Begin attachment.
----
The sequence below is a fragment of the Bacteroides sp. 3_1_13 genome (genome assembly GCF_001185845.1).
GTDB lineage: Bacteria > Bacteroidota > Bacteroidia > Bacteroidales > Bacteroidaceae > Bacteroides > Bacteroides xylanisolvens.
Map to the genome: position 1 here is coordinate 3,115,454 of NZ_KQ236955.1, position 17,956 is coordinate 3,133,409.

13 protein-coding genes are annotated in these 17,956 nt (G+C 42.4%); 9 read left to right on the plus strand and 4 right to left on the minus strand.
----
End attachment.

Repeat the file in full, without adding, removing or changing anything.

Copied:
The sequence below is a fragment of the Bacteroides sp. 3_1_13 genome (genome assembly GCF_001185845.1).
GTDB lineage: Bacteria > Bacteroidota > Bacteroidia > Bacteroidales > Bacteroidaceae > Bacteroides > Bacteroides xylanisolvens.
Map to the genome: position 1 here is coordinate 3,115,454 of NZ_KQ236955.1, position 17,956 is coordinate 3,133,409.

13 protein-coding genes are annotated in these 17,956 nt (G+C 42.4%); 9 read left to right on the plus strand and 4 right to left on the minus strand.